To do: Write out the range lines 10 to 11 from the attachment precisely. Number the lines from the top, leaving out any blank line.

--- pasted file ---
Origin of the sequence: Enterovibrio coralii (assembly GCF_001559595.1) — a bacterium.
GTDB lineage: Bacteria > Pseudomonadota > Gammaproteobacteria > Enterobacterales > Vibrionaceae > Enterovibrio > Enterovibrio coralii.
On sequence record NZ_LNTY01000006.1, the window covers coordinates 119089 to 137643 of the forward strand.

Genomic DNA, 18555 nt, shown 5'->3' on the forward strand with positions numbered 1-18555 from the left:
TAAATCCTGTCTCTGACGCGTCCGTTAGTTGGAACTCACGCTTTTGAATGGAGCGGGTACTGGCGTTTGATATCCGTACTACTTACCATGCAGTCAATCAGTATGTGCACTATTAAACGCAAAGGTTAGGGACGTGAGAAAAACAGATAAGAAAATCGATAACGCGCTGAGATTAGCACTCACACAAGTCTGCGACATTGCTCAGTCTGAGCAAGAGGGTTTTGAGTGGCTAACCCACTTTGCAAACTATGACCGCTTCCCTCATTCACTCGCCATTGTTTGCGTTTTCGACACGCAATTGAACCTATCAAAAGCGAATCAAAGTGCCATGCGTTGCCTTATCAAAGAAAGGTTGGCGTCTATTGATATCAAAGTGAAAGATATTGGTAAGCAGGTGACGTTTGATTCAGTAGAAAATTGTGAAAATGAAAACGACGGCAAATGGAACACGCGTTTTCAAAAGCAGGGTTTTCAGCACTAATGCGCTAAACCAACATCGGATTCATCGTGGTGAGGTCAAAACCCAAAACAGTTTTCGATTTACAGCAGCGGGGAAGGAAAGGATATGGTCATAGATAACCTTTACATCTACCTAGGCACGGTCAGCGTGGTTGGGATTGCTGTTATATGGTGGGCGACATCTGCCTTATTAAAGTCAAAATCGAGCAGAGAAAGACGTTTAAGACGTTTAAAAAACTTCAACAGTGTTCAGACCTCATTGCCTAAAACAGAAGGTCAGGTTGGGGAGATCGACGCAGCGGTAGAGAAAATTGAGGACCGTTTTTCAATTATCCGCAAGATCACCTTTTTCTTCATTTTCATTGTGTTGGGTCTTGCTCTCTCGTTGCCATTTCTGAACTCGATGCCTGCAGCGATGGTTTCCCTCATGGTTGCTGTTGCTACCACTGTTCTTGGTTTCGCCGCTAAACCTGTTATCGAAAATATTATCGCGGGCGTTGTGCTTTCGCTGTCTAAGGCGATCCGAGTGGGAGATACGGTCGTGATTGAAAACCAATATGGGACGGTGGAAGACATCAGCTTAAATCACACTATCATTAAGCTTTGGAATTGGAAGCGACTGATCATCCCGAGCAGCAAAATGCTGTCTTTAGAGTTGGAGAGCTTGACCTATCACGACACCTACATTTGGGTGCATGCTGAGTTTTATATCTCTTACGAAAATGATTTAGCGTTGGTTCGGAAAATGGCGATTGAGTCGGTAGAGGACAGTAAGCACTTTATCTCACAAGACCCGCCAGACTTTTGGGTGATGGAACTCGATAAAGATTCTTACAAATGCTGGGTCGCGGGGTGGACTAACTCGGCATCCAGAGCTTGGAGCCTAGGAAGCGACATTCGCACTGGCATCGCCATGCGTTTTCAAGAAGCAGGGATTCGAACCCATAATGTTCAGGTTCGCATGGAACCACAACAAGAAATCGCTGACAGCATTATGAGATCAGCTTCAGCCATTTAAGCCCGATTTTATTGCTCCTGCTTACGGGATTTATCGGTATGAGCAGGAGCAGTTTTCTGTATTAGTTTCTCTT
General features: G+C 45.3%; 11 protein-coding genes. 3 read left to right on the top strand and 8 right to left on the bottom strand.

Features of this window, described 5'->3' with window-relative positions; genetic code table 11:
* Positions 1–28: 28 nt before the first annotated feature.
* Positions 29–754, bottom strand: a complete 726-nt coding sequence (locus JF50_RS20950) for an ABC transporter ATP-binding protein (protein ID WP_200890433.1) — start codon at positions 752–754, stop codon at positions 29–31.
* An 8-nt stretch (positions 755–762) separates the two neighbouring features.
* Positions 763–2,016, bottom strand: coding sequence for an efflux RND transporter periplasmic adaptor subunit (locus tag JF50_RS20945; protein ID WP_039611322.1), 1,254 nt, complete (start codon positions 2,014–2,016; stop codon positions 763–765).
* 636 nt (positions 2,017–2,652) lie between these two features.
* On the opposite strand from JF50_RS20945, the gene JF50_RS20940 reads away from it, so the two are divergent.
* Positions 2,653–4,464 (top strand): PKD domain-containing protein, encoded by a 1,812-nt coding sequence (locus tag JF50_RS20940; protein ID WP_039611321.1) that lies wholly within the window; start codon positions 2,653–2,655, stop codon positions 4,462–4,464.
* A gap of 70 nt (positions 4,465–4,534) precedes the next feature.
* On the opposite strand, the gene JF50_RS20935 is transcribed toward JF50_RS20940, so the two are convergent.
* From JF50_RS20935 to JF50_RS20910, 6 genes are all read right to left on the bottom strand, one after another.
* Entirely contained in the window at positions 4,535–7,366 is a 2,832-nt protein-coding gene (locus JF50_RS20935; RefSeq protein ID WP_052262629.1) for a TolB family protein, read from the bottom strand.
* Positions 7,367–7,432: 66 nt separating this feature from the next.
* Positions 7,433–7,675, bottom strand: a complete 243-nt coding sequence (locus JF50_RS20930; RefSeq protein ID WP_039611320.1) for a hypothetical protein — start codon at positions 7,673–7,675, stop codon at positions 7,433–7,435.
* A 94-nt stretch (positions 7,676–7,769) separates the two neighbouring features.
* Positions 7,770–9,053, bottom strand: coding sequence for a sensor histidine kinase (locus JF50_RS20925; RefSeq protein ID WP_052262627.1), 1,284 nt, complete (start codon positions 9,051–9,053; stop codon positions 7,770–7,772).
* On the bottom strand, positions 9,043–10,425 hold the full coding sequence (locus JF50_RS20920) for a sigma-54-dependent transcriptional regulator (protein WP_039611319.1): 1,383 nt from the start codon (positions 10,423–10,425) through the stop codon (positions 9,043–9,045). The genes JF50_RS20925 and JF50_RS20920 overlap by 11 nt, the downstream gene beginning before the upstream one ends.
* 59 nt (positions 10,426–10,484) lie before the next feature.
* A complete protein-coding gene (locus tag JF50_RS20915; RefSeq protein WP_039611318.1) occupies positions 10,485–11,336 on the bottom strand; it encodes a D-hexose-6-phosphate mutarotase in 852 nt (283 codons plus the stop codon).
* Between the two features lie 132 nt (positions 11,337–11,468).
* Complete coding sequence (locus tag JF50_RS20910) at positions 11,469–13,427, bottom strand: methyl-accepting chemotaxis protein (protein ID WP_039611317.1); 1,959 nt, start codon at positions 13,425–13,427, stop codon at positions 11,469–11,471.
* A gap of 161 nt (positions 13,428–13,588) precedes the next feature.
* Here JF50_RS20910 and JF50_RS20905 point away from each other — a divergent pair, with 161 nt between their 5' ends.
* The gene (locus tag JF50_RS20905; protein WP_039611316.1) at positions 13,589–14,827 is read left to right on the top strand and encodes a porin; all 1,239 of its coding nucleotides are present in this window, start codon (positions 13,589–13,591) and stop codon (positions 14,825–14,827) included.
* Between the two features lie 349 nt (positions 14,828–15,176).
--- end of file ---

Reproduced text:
* An 8-nt stretch (positions 755–762) separates the two neighbouring features.
* Positions 763–2,016, bottom strand: coding sequence for an efflux RND transporter periplasmic adaptor subunit (locus tag JF50_RS20945; protein ID WP_039611322.1), 1,254 nt, complete (start codon positions 2,014–2,016; stop codon positions 763–765).